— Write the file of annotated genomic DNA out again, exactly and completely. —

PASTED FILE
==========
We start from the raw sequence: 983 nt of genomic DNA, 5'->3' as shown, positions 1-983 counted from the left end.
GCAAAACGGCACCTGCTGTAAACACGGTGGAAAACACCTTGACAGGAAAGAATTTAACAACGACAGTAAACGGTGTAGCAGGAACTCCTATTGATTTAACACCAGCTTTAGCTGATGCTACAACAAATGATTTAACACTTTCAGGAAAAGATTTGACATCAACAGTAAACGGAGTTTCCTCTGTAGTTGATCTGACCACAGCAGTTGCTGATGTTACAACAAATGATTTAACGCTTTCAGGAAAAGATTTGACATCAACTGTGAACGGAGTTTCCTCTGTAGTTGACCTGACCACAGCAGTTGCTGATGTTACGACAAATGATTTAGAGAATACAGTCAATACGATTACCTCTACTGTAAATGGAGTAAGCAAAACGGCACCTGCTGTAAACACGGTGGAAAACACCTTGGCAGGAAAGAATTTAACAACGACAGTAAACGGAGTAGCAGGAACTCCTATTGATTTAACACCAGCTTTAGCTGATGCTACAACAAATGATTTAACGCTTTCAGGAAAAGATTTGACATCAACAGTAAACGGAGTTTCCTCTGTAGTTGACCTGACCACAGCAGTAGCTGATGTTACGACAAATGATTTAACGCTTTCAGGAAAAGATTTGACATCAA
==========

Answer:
We start from the raw sequence: 983 nt of genomic DNA, 5'->3' as shown, positions 1-983 counted from the left end.
GCAAAACGGCACCTGCTGTAAACACGGTGGAAAACACCTTGACAGGAAAGAATTTAACAACGACAGTAAACGGTGTAGCAGGAACTCCTATTGATTTAACACCAGCTTTAGCTGATGCTACAACAAATGATTTAACACTTTCAGGAAAAGATTTGACATCAACAGTAAACGGAGTTTCCTCTGTAGTTGATCTGACCACAGCAGTTGCTGATGTTACAACAAATGATTTAACGCTTTCAGGAAAAGATTTGACATCAACTGTGAACGGAGTTTCCTCTGTAGTTGACCTGACCACAGCAGTTGCTGATGTTACGACAAATGATTTAGAGAATACAGTCAATACGATTACCTCTACTGTAAATGGAGTAAGCAAAACGGCACCTGCTGTAAACACGGTGGAAAACACCTTGGCAGGAAAGAATTTAACAACGACAGTAAACGGAGTAGCAGGAACTCCTATTGATTTAACACCAGCTTTAGCTGATGCTACAACAAATGATTTAACGCTTTCAGGAAAAGATTTGACATCAACAGTAAACGGAGTTTCCTCTGTAGTTGACCTGACCACAGCAGTAGCTGATGTTACGACAAATGATTTAACGCTTTCAGGAAAAGATTTGACATCAA